Mediation: an olive branch for colleagues in conflict

Some conflict within the workplace can be positive, creating cultures that are open to challenging established thinking and allow healthy debate. Competition between groups can encourage creativity and increase productivity. However workforces are becoming increasingly diverse with a multiplicity of views and values. This mix can cause conflict between individuals and groups.

The costs of conflict can be high with formal grievances taking on average up to seven days of management time to complete. Formal processes can be stressful for the parties involved and can lead to sickness absence or lower productivity. The effects of conflict often spread to the wider team who may be called upon to act as witnesses thereby forcing them to become involved.

Colleagues may also be affected indirectly by the conflict resulting in loss of focus due to poor working atmosphere, distraction, low morale. If conflicts become protracted this can result in a higher turnover of staff.

If conflicts escalate they can result in legal claims being made against employers in an employment tribunal. As well as the costs of mounting a defence to a claim there may be settlement sums or financial awards to be paid. There is also the potential loss of reputation if the judgement goes against the employer.

Formal processes for addressing workplace conflict are typically adversarial in nature requiring a manager to hear both sides of a dispute and determine right and wrong in the case. This type of process takes the responsibility for resolving the conflict away from the parties and generally results in at least one employee remaining unhappy with the outcome. Mediation is a voluntary “party-centred” process which is facilitated by a trained mediator. The role of the Mediator is to provide the parties with a safe and confidential environment in which to come to an understanding of others perspectives and develop mutual empathy. The Mediator helps to identify the key issues, effects and possible outcomes and assists the parties to reach an agreement on what language, practices or behaviours need to change in order to fulfil their needs for a positive working relationship. (Stone King has a team of accredited Mediators who provide a national service to clients).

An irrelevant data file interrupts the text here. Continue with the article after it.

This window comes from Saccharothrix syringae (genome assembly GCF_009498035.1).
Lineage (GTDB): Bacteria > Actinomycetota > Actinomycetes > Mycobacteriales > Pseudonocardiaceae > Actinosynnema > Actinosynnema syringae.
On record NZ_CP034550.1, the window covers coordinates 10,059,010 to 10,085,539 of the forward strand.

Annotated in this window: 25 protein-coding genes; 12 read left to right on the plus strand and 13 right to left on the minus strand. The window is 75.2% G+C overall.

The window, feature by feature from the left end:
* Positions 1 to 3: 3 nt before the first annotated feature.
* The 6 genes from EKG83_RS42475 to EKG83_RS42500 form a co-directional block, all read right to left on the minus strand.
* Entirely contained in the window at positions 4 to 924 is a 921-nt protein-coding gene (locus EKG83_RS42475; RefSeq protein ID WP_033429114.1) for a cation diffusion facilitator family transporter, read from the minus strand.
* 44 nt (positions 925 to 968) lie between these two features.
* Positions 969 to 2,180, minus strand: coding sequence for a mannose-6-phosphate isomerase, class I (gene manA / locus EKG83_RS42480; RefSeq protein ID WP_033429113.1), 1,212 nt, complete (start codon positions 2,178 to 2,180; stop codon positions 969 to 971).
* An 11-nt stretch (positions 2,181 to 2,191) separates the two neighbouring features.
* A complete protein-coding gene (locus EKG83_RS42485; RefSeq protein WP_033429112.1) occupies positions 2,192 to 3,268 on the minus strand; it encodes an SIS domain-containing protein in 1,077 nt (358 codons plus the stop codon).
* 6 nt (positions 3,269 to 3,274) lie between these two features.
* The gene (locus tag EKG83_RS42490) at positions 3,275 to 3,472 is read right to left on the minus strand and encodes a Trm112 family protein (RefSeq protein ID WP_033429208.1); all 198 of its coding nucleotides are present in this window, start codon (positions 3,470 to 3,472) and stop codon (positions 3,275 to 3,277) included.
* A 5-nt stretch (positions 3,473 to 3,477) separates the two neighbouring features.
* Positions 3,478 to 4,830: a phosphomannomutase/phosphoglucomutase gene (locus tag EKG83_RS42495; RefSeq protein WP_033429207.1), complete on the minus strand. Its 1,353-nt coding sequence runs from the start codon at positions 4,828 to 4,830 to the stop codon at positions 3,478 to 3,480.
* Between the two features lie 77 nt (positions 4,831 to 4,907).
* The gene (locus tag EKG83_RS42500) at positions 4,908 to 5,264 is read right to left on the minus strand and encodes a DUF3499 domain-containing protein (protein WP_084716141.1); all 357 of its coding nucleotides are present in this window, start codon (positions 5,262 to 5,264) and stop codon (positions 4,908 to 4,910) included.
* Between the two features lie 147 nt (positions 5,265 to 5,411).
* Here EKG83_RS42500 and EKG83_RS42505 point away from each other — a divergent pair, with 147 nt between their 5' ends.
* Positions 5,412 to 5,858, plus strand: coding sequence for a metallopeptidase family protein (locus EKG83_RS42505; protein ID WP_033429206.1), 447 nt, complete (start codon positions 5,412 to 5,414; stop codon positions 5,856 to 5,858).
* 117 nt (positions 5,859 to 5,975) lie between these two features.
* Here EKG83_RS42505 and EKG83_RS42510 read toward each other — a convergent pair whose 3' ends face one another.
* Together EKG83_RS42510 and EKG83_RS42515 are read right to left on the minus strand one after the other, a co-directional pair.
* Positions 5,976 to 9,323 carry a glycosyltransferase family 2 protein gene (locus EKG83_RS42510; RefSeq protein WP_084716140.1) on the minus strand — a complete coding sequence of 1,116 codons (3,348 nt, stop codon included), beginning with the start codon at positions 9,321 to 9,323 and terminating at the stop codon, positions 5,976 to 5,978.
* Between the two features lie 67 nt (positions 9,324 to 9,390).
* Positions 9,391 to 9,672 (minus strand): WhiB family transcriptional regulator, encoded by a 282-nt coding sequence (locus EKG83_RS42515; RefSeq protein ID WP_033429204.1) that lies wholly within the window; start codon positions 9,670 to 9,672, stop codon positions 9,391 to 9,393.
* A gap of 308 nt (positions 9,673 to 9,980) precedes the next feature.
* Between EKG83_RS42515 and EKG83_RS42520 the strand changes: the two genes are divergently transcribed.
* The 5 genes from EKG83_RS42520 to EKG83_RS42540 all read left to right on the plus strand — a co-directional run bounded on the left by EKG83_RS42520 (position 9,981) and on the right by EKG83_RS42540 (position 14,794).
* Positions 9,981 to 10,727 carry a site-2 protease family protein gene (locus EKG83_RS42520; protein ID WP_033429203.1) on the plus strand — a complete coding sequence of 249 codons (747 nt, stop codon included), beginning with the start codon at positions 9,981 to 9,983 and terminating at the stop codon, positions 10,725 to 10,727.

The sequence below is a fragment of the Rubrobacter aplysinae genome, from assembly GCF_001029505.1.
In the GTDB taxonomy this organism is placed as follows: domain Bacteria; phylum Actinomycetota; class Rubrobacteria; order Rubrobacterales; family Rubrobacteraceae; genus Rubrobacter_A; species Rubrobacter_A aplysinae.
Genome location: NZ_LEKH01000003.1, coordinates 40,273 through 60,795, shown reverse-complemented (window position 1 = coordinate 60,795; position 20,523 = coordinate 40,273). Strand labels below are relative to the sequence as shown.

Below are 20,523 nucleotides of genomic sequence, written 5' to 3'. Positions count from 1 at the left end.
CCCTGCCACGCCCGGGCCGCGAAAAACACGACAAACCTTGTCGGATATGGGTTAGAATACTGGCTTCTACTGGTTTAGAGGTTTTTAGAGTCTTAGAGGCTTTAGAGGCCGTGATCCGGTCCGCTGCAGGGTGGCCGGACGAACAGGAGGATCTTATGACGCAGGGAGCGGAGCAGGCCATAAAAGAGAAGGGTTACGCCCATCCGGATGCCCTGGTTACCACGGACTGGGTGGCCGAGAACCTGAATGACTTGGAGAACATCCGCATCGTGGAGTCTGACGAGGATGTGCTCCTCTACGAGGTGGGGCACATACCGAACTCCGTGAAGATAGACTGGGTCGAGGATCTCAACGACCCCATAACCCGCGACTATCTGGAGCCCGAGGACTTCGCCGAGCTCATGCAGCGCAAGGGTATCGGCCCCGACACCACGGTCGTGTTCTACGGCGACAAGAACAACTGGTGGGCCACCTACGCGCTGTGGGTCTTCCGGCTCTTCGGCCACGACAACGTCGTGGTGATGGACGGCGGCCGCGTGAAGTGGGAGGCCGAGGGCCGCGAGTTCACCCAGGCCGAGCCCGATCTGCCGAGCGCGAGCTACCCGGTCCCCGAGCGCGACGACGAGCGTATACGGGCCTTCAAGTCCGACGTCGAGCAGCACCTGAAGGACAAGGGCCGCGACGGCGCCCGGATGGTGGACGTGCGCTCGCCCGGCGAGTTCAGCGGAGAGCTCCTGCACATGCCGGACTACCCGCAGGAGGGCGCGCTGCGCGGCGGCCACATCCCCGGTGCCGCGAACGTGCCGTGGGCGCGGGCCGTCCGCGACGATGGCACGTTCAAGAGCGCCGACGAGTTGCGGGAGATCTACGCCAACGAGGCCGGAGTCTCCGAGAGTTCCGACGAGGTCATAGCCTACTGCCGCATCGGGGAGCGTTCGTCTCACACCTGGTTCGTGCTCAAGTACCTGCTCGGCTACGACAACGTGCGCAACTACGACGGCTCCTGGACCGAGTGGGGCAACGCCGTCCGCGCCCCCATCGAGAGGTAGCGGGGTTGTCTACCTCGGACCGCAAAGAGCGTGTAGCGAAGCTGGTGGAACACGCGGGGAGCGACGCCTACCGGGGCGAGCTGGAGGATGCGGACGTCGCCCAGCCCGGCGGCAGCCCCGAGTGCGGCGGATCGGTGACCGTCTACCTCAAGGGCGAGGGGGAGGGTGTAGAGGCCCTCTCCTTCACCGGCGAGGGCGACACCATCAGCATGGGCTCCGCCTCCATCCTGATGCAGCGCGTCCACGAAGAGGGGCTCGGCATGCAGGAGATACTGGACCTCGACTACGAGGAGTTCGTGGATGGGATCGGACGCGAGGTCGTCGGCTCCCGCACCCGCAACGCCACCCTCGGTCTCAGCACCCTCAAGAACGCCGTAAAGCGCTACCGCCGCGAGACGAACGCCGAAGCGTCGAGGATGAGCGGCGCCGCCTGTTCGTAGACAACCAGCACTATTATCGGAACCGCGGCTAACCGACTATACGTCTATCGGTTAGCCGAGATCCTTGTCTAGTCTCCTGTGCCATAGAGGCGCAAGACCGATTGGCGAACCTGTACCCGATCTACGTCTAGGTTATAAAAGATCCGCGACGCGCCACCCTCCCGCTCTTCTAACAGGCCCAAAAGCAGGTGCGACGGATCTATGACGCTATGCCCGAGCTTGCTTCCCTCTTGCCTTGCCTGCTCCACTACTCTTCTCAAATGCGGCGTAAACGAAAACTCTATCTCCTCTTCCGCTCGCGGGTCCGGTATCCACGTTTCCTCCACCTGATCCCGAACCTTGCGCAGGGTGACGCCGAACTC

The majority of mediations are concluded within a day and so is generally less costly than formal processes. The parties retain responsibility for resolving their own conflict and so are more likely to keep to any agreement that they reach. The process can also give parties the confidence to address and resolve future conflict without the need for a manager to intervene.

Mediation can be helpful at any stage of a conflict but the earlier it is used the more likely the outcome will be positive. Typically cases referred include such issues as: breakdowns in relationships between employees and line managers; perceived bullying or harassment; personality clashes; or breakdowns in communication. In more serious cases it can also assist with re-building relationships following formal processes.

The law and practice referred to in this article or webinar has been paraphrased or summarised. It might not be up-to-date with changes in the law and we do not guarantee the accuracy of any information provided at the time of reading. It should not be construed or relied upon as legal advice in relation to a specific set of circumstances.

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